Figure 3

Polyphenol extract of Phyllanthus emblica (PEEP) changes the karyomorphism of HeLa cells. HeLa cells were seeded onto coverslips, and treated with 0 mg/ml PEEP (A), 150 mg/ml PEEP (B) for 48 hours before harvesting. DAPI staining was used to highlight the nucleus. The panels inside the image represent the size of 10 μm.

PEEP induce apoptosis of HeLa cells

To identify the functional role of PEEP in mediating apoptosis of HeLa cells, the apoptosis rate of HeLa cells after PEEP treatment was determined by FACS. The rate of apoptosis increased from 4.8 ± 2.1% to 45 ± 2.4% after PEEP treatment (Figure 4).
Figure 4

Polyphenol extract of Phyllanthus emblica (PEEP) induces HeLa cell apoptosis. HeLa cells were treated with 0 mg/ml PEEP (A), 150 mg/ml PEEP (B) for 48 hours. The cells were harvested and resuspended in Guava Nexin. Cell cycle stage was determined by flow cytometry. The panels inside the image are marks of the quadrants, cells in the left lower quadrant are living cells, in the right upper quadrant are dead cells, and in the right lower quadrant are apoptotic cells.

In order to understand the mechanism underlying this effect of PEEP on apoptosis of HeLa cells, expression of three apoptotic marker proteins (Fas, Fas L and clevaved caspase-8 were analyzed by western blotting. PEEP treatment induced significant Fas and FasL activation, and cleavage of caspase-8 (Figure 5). Based on these results, we concluded that PEEP is able to activate the cell apoptosis pathway in HeLa cells.
Figure 5

Polyphenol extract of Phyllanthus emblica (PEEP) induces activation of Fas, FasL, and cleaved caspase-8. Western blotting analysis of Fas, FasL, and cleaved caspase-8 (Δ-caspase-8), in HeLa cells exposed to PEEP for 48 hours.

Discussion

PE is a traditional medicine that has been investgated fo antiviral [14, 15] and anti-cancer [12] propertied, with satisfactory results. Although PE seems to have an anti-cancer effect, the active ingredients of PE are not very clear. The structure of PEEP contains an aromatic nucleus, one or more phenolic hydroxyl groups, and other elements. In the present study, we isolated polyphenols from PE and determined that in HeLa cells, this extract is capable of inhibiting cell proliferation, inducing cell cycle arrest at G2/M phase, and triggering apoptosis. We suggest that these effects were mainly due to the unique characteristics of polyphenols.

There are two common mechanisms identified in drug-induced inhibition of cancer cell proliferation [1618]. First, chemotherapeutic drugs induce cell cycle arrest, especially in S or G2/M phase, with consequent inhibition of cell growth. Second, such drugs trigger the apoptotic pathway in cells. Fas, FasL, and caspase-8 are all molecular markers in the apoptotic pathway [19]. Zhang et al. indicates that polyphenols extracted from fruit juice or from PE leaves had a strong inhibitory effect on melanoma cells [20]. In addition, PEEP is efficient in facilitating the cytotoxicity of other drugs, such as doxorubicin and cis-platinum, when co-administered [21]. In the current study, we determined that the inhibition of HeLa cell proliferation increased as PEEP concentration increased, reaching a maximum inhibition level of 39% at 150 mg/ml PEEP. Further experiments showed that PEEP inhibited HeLa proliferation by inducing cell cycle arrest at G2/M phase and triggering apoptosis.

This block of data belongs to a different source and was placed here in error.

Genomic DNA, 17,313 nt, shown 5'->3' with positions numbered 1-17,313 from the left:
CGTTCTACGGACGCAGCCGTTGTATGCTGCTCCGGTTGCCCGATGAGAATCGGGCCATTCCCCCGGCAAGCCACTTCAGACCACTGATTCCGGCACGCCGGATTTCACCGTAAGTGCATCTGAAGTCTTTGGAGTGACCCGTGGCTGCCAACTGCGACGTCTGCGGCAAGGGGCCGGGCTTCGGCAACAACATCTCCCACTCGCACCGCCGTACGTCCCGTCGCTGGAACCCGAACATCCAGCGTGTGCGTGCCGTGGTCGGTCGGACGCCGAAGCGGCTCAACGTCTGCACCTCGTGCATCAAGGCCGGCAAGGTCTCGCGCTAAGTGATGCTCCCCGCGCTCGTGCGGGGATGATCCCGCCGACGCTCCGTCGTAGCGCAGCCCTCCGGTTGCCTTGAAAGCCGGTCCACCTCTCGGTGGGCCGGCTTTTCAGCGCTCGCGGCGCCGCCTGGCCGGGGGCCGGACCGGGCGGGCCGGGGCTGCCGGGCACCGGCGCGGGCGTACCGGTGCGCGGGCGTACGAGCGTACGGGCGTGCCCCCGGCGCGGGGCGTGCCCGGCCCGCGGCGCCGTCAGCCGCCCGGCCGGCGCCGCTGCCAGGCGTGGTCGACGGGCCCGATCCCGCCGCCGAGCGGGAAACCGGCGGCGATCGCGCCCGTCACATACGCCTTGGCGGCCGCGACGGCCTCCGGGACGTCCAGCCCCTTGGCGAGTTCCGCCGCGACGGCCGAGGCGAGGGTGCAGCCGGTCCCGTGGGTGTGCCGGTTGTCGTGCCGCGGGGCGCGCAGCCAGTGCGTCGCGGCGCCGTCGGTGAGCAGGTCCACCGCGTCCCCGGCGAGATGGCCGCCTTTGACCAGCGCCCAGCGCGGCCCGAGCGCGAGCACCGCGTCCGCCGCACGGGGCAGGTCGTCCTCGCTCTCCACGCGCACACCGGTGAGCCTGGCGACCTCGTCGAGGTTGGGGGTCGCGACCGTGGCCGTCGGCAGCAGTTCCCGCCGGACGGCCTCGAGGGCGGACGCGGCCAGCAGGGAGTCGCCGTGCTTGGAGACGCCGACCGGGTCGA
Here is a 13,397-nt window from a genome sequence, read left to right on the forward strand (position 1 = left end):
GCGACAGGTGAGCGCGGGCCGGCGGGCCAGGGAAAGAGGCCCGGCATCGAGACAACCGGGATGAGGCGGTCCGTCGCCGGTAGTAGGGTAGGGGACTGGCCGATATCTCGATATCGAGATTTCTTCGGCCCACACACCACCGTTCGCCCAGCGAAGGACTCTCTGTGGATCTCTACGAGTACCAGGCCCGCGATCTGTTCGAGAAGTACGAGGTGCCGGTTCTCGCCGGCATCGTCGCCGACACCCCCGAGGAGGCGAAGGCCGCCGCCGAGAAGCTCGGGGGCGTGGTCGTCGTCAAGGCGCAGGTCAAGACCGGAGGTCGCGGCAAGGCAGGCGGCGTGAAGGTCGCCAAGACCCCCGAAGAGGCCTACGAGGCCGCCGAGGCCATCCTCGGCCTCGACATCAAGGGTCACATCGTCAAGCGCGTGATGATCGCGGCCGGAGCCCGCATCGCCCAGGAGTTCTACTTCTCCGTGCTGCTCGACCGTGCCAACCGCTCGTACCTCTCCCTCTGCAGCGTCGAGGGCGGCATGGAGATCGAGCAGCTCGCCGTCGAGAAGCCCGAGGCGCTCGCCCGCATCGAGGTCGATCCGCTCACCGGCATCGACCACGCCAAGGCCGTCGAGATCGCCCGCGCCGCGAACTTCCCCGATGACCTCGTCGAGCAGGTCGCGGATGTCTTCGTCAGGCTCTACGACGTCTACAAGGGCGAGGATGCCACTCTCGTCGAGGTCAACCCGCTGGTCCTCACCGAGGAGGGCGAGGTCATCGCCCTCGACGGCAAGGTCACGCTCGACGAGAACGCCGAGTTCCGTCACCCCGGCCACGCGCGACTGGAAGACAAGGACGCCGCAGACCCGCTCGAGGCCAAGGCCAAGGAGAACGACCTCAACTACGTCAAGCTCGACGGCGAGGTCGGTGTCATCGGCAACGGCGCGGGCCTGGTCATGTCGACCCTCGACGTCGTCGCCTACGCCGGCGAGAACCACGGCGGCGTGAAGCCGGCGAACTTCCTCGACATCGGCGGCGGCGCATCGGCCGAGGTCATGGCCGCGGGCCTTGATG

It has been reported previously that PEEP induced G2/M phase arrest of lung cancer cells and triggered cell apoptosis [22]. Our data suggest that PEEP similarly induces HeLa cell cycle arrest at G2/M phase. Further experiment showed that cell apoptosis was also triggered. Consistent with this, three apoptotic markers, Fas, FasL and cleaved caspase-8, were increased, suggesting that PEEP inhibits cell proliferation by inducing cell cycle arrest at G2/M phase and triggering apoptosis in cervical cancer cells.

Conclusions

PEEP was able to inhibit proliferation and promote apoptosis of cervical cancer HeLa cells by inducing cell cycle arrest at G2/M phase and triggering apoptosis. PEEP may be a potential future chemotherapy drug with definite functional components.

Declarations

Authors’ Affiliations

(1)
Department of Obstetrics and Gynecology, Tongji Hospital, Tongji University

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Copyright

© Zhu et al.; licensee BioMed Central Ltd. 2013

This article is published under license to BioMed Central Ltd. This is an open access article distributed under the terms of the Creative Commons Attribution License (http://creativecommons.org/licenses/by/2.0), which permits unrestricted use, distribution, and reproduction in any medium, provided the original work is properly cited.